Dear Alexander Dale Schumacher,
You won't remember today, the fifth day of your life. You won't remember the tubes sticking up your nose and down your throat, or the wires sprouting from your chest, or the bandage that protected your eyes from the heat lamp.
You won't remember the nurse at Howard County General Hospital pricking your foot to test your blood. Or how your mother watched through your incubator, nervously fingering the hem of her shirt, while you cried so softly it was barely audible.
You won't remember how your father, Peter Schumacher, changed your diapers for the first time, and was so moved by the mere sight of you that at one point he gushed to no one in particular, "I just love him so much."
These are the moments your parents now have memorized -- but once weren't sure they would even have. Your mother's pregnancy was so difficult and at times frightful that she considered your very birth a miracle. (Your parents can tell you all about your complicated birth later.) You were born about three months early, weighing less than a dictionary, about as long as a submarine sandwich.
Last night was the first time your mother, Carol Brueggemeier, went home to Laurel after being in the hospital for 54 days straight. It was hard leaving without you, knowing that you had to stay in the incubator with only the nurses to keep you company.
But she was back this morning, at her perch beside you, gazing at you as if hypnotized, slowly rocking in her seat, humming and sighing. You'd stretch your legs or twitch in your sleep or grab at the air. And she would smile.
She stuck her hand through the small window of your incubator and rubbed your tiny, tiny cheek with her index finer.
What she would have really liked is to have taken you out of the incubator, even for just a moment. After five days she still hadn't been able to hold you.
There are a lot of babies at the hospital like you, Alexander, not well enough to go home right away. Some were born sick, their hearts beating abnormally fast, or, like you, they were simply born too early. There are so many, in fact, that Howard County General recently tripled the size of the neonatal intensive care unit.
Your mom said the first six weeks of her pregnancy were "a breeze." Your parents were still working full time at their jobs at the Johns Hopkins Applied Physics Lab. They started thinking about how to decorate your nursery -- a tropical fish theme maybe -- and what to name you.
They had been married for about 10 years, and then, when your mom was 43, they decided to have you, their first child. But there were all sorts problems. And soon they had spent so much time in the hospital, they knew nurses and doctors on a first-name basis. The hospital bracelets became a permanent part of their wardrobe.
The doctors all knew that you were going to be born early. So a month before you arrived, Tuvia Blechman, chairman of the hospital's Department of Pediatrics, gave your parents a tour of the new neonatal unit and told them what to expect.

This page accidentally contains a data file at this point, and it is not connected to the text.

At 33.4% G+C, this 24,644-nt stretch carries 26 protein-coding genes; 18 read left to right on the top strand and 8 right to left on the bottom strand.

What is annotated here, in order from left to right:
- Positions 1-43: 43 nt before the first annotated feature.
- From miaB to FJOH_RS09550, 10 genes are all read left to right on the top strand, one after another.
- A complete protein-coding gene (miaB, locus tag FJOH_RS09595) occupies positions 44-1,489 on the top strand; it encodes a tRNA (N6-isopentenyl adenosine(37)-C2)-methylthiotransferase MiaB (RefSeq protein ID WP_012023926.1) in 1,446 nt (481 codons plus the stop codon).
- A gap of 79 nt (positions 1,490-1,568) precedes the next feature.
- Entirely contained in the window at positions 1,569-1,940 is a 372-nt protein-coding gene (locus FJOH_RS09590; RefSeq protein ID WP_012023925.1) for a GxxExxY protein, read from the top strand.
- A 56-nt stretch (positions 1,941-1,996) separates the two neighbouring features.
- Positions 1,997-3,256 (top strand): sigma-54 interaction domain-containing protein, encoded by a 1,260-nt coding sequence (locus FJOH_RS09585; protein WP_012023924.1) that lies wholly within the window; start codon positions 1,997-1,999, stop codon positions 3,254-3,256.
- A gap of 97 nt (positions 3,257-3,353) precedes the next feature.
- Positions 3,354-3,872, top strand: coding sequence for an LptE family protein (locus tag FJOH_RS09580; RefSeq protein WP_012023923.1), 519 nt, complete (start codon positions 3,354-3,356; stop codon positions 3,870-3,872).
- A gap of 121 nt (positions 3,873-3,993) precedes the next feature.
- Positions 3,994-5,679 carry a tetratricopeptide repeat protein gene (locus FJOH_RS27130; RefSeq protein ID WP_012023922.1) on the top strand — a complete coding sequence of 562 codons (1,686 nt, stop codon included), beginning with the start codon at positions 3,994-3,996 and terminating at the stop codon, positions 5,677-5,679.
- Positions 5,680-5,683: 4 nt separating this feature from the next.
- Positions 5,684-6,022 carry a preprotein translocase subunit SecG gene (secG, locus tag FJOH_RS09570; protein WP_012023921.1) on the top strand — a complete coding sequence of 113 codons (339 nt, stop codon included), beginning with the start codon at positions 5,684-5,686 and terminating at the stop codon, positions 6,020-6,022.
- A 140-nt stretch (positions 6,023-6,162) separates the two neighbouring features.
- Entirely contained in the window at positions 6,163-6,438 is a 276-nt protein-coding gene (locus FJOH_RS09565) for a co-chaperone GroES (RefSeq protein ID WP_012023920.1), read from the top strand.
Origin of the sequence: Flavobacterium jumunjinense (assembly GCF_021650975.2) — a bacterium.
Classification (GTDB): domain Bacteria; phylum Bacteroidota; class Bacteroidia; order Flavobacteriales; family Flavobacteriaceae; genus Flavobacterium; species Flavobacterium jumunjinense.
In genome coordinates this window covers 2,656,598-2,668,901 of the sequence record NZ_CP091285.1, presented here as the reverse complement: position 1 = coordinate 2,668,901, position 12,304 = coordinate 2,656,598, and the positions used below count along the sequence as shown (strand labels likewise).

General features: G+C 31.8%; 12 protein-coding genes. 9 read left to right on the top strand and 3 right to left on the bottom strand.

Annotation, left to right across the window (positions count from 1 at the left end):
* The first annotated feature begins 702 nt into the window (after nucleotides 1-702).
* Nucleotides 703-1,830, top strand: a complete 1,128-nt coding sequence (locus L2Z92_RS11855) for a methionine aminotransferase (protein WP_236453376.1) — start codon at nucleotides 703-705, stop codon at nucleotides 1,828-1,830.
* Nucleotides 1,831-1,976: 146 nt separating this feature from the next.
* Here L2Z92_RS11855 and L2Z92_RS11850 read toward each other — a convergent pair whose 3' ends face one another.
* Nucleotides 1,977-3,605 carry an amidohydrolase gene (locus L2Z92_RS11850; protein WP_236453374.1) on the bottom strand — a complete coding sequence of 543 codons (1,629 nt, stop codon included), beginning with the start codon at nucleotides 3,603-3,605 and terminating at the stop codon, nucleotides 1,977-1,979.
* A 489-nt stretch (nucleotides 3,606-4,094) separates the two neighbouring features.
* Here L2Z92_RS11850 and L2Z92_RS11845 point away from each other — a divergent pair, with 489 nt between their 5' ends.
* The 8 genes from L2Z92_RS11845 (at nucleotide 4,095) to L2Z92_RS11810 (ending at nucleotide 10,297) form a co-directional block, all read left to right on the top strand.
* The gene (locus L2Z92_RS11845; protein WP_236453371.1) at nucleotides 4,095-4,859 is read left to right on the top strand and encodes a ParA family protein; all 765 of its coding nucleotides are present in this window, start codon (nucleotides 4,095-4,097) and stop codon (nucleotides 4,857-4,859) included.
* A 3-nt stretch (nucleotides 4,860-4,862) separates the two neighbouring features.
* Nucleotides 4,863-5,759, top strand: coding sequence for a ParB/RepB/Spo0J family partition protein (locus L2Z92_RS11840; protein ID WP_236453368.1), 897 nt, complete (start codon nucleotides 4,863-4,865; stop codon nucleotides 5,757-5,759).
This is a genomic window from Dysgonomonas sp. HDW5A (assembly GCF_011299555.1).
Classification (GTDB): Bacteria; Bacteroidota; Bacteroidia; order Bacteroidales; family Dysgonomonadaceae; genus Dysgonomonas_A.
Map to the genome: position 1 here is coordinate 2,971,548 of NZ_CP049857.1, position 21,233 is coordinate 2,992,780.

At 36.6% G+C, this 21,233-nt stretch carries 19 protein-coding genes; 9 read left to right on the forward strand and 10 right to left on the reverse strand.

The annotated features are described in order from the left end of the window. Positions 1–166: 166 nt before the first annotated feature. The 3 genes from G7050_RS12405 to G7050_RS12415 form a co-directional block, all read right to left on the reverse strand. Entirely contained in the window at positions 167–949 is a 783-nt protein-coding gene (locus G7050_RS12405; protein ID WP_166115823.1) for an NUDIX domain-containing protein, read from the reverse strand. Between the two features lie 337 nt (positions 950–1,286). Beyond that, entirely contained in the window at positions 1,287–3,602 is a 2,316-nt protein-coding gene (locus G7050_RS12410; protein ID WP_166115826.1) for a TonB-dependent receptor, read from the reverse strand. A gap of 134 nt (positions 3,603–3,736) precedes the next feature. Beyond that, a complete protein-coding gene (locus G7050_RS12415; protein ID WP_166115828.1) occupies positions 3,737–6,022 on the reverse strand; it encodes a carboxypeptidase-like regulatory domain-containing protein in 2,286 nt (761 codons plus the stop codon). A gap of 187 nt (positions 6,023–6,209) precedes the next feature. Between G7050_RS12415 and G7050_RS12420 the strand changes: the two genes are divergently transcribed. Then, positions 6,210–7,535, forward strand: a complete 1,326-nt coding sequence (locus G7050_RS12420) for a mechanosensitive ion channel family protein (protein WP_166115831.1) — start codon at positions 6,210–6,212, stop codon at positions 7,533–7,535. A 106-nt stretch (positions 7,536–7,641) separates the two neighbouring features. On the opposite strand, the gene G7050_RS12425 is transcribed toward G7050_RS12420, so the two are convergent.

Full-term babies are born at about 40 weeks. You were delivered at only 29. From outside the delivery room where the doctors made your father wait, he heard you cry. To him it was a sweet sound, a sign that you had healthy lungs.
But the doctors immediately whisked you down the hall to intensive care, where 10 other babies like you were staying, all of them too fragile to go home, too. One of your neighbors was wrapped in a pink blanket. Another had a CD player in her incubator. And yet another had all sorts of stuffed animals.
Shortly after you were born, they wheeled your mother's bed into the intensive care unit, so she could lay next to you. When she saw you, she cried.
You had tiny, tiny hands and toes like little berries. Your feet and elbows had wrinkles, almost like a miniature old man. And you rested in the incubator with a sign on it that read:
2 lbs. 7 oz.
14 1/2 inches.
Alexander Dale Schumacher.
Your dad was daydreaming aloud today. He said he couldn't wait to take you fishing some day. He has the spot all picked out, Rocky Gorge Reservoir, and he already has the canoe.
He was going on and on about it when the nurse interrupted him: "Okay, Dad, before you take him fishing, you've got to learn how to change his diaper."
They stood on either side of you, putting their hands through the small portals of the incubator. She showed him how to lift up your feet and tape on the new diaper. But your dad seemed a little bit nervous about the whole thing.
"Don't be scared," the nurse, Carol Adolphsen, teased. "He doesn't bite, and he won't break."
She showed him how to tape the diaper diagonally and didn't interfere with all the wires and tubes running into your nose and mouth and sticking to your chest, arms and feet.
You were able to take a little more milk today, which Adolphsen fed to you through a tube. But every once in a while the machine by your bedside would chirp, and the computer screen with all the squiggly lines would indicate that your breathing was erratic. Your heart would flutter, too, once more than 200 beats per minute.
All this would make your parents jump. They'd open the windows of your incubator and stroke your cheeks as the numbers moved slowly in the right direction: 207, 201, 198, 194, 188, 186, all the way back down to 181.
You twitched a bit and kicked your legs out. But these were good kicks, not agitated kicks, your dad said. He seemed to be an expert at reading your mood.
And today, he said, you were doing just fine.